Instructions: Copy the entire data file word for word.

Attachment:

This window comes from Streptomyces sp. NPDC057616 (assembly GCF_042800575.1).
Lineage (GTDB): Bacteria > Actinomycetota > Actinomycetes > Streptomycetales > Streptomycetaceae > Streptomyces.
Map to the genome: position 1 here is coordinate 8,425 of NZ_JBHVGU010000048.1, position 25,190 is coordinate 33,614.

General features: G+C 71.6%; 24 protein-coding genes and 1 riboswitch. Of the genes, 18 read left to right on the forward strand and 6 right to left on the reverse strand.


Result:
This window comes from Streptomyces sp. NPDC057616 (assembly GCF_042800575.1).
Lineage (GTDB): Bacteria > Actinomycetota > Actinomycetes > Streptomycetales > Streptomycetaceae > Streptomyces.
Map to the genome: position 1 here is coordinate 8,425 of NZ_JBHVGU010000048.1, position 25,190 is coordinate 33,614.

General features: G+C 71.6%; 24 protein-coding genes and 1 riboswitch. Of the genes, 18 read left to right on the forward strand and 6 right to left on the reverse strand.